Book club

George Sand (1804-76), Indiana

This post introduces the fifth book in our Emotions Book Club, Indiana, published in 1832. The novel was written by the French writer Amantine Aurore Dupin (full name Amantine-Aurore-Lucile-Dupont), under the pseudonym G. Sand, a name which she updated in later works to George Sand.

George Sand
George Sand by Nadar, albumen carte-de-visite, 1866, NPG Ax17907, © National Portrait Gallery, London

Sand was born in Paris in 1804, to parents who had married just four weeks earlier. Her mother was a prostitute, and her father died when she was only four years old, meaning that she was raised in her grandmother’s house.  While she was best known for being a writer, she was also an accomplished artist, painting both portraits and landscapes, particularly when travelling later in life. Before the publication of Indiana she made money by decorating boxes and cases of ‘Spa wood.’[1]

Sand is characterised by her biographer, Belinda Jack, as a ‘mischievous, flamboyant rebel at the centre of French intellectual and artistic life.’ She was well known for her cigar smoking (at a time when women were not expected to smoke) and also for cross-dressing, sometimes for fun and sometimes for practical reasons. Sand had many lovers, both male and female. She had, for example, a long romance with the musician Chopin. She was also lovers with the well-known French actress, Marie Dorval. However, Jack argues that it was only her final lover, engraver Alexandre Damien Manceau, with whom she was able to share both love and friendship.[2]

Sand was a prolific writer, writing dozens of novels and plays as well as hundreds of personal letters. Indiana was her first novel, although she had previously collaborated with a lover, writer Jules Sandeau, on other publications. The novel examines the nature of love and desire, and the institution of marriage, through the life of its protagonist, Indiana. It is set partly in France and partly in the French colony of Réunion near Madagascar.

A map of ‘Ile de La Réunion, Colonie Française (Océan Indien)’ by Victor Jules Levasseur in 1850

Indiana, along with many of Sand’s later novels, highlights the troubling situation for women in nineteenth-century France, including women’s lack of freedom in love and the need for reform to marriage law which discriminated against women. In her 1842 preface to the novel Sand says that she was ‘obeying very strong, sincere feelings which overflowed into a series of novels [including Indiana] almost all based on the ill-organized relationship between the sexes due to the constitution of society.’ Sand says that she ‘had to write it’ and that she had ‘yielded to a powerful instinct of complaint and reproach.’ She was influenced, she writes, by a ‘deep and legitimate’ feeling ‘of the injustice and barbarity of the laws which still govern the existence of women in marriage, in the family, and in society.’[3] However, despite this, Sand wrote later in 1852 that she was not writing with any particular agenda in mind:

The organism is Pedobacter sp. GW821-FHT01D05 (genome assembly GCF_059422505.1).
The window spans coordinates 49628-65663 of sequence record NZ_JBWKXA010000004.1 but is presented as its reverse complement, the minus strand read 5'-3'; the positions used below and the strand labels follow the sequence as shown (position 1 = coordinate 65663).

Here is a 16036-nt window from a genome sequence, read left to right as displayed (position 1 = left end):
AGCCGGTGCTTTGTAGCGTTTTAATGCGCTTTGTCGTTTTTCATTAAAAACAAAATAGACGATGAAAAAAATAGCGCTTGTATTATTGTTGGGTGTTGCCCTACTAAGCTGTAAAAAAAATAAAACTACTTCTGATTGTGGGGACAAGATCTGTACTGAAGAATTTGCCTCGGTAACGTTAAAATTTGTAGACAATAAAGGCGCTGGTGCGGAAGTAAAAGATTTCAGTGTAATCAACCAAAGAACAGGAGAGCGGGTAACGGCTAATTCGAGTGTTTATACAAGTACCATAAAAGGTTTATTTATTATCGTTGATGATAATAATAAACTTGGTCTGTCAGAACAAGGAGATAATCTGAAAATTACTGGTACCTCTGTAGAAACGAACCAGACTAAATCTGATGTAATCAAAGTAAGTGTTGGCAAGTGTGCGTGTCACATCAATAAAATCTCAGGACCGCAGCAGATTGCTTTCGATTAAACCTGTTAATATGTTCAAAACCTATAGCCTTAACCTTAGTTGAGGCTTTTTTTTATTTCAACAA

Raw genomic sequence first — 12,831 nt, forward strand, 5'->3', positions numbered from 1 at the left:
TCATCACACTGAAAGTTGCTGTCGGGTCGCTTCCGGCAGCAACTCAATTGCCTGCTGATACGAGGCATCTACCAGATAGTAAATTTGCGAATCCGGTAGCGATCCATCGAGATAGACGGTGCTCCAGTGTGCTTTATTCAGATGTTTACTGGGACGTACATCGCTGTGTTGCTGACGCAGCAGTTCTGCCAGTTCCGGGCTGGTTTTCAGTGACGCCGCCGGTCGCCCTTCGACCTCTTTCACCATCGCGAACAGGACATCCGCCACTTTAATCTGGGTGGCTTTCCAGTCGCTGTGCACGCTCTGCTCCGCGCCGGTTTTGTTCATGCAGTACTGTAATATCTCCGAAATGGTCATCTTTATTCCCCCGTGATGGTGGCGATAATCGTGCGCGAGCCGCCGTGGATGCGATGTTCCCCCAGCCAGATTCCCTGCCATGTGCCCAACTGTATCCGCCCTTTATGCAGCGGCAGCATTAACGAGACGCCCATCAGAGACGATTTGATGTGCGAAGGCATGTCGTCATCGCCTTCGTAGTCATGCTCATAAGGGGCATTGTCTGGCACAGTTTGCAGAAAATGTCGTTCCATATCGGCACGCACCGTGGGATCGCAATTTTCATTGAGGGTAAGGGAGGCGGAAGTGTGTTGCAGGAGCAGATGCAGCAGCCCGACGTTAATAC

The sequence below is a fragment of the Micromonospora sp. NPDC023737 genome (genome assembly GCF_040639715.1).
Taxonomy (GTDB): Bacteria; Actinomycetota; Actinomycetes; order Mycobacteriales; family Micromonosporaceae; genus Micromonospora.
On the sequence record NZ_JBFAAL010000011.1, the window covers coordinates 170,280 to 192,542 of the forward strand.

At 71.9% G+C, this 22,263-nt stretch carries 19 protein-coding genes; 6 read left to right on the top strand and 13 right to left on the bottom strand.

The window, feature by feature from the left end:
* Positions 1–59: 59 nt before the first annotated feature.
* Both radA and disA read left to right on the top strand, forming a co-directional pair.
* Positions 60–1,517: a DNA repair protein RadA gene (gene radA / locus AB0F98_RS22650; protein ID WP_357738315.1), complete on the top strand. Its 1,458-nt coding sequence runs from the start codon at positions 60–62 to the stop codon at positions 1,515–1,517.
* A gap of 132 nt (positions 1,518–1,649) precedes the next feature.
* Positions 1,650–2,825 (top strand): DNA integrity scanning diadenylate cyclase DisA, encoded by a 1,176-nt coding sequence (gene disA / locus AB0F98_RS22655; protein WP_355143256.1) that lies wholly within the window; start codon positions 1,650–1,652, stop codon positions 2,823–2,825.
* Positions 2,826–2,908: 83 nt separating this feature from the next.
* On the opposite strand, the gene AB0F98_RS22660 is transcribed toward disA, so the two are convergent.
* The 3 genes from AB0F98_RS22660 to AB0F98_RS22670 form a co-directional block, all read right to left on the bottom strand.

‘People wanted to see it as a carefully thought-out argument against marriage. I was not trying to do anything like so important and I was completely surprised by all the fine things that the critics found to say about my subversive intentions.'[4]

Indiana was written at the time that realism was beginning to emerge in European literature, in part a reaction against the Romantic movement. As Naomi Schor highlights, this form of writing gave Sand a way of challenging wider romanticised views of femininity, in order to describe the realities of women’s lives, and particularly their status in marriage. Sand gives her own definition of this writing style in her 1832 preface:

‘The writer is only a mirror which reflects them [society’s inequalities and fate’s whims], a machine which traces their outline, and he has nothing for which to apologize if the impressions are correct and the reflection is faithful.'[5]

Contemporaries had mixed views of the novel after its publication. However, Naomi Schor suggests that since the emergence of the second wave feminist movement the novel Indiana has achieved classic status.[6] We hope that you enjoy reading it, and look forward to hearing your thoughts!

  1. See Sand, George pseudonym of Auore Amantine Lucile Dupin, Later Baronne Dudevant on
  2. Belinda Jack, George Sand: A Woman’s Life Writ Large, (Penguin Random House, 2001).
  3. George Sand, ‘Preface to the 1842 Edition’, in Sand, Indiana, with an Introduction by Naomi Schor and trans. Sylvia Raphael, (Oxford: Oxford University Press, [1994] 2000), 10, 13.
  4. George Sand, ‘Introduction’, in Sand, Indiana, (2000), 1852.
  5. George Sand, ‘Preface to the 1832 Edition’, pp. 5-9 in Sand, Indiana, (2000).
  6. Naomi Schor, ‘Introduction’ to Sand, Indiana, (2000), p. xxii.

Further reading:

Belinda Jack, George Sand: A Woman’s Life Writ Large, (Penguin Random House, 2001).

Naomi Schor, ‘Introduction’ to George Sand, Indiana, trans. Sylvia Raphael, Oxford: Oxford University Press, [1994] 2000.

James M. Vest, ‘Dreams and the Romance Tradition in George Sand’s Indiana’, French Forum, Vol. 3, No.1, (January 1978), 35-47.

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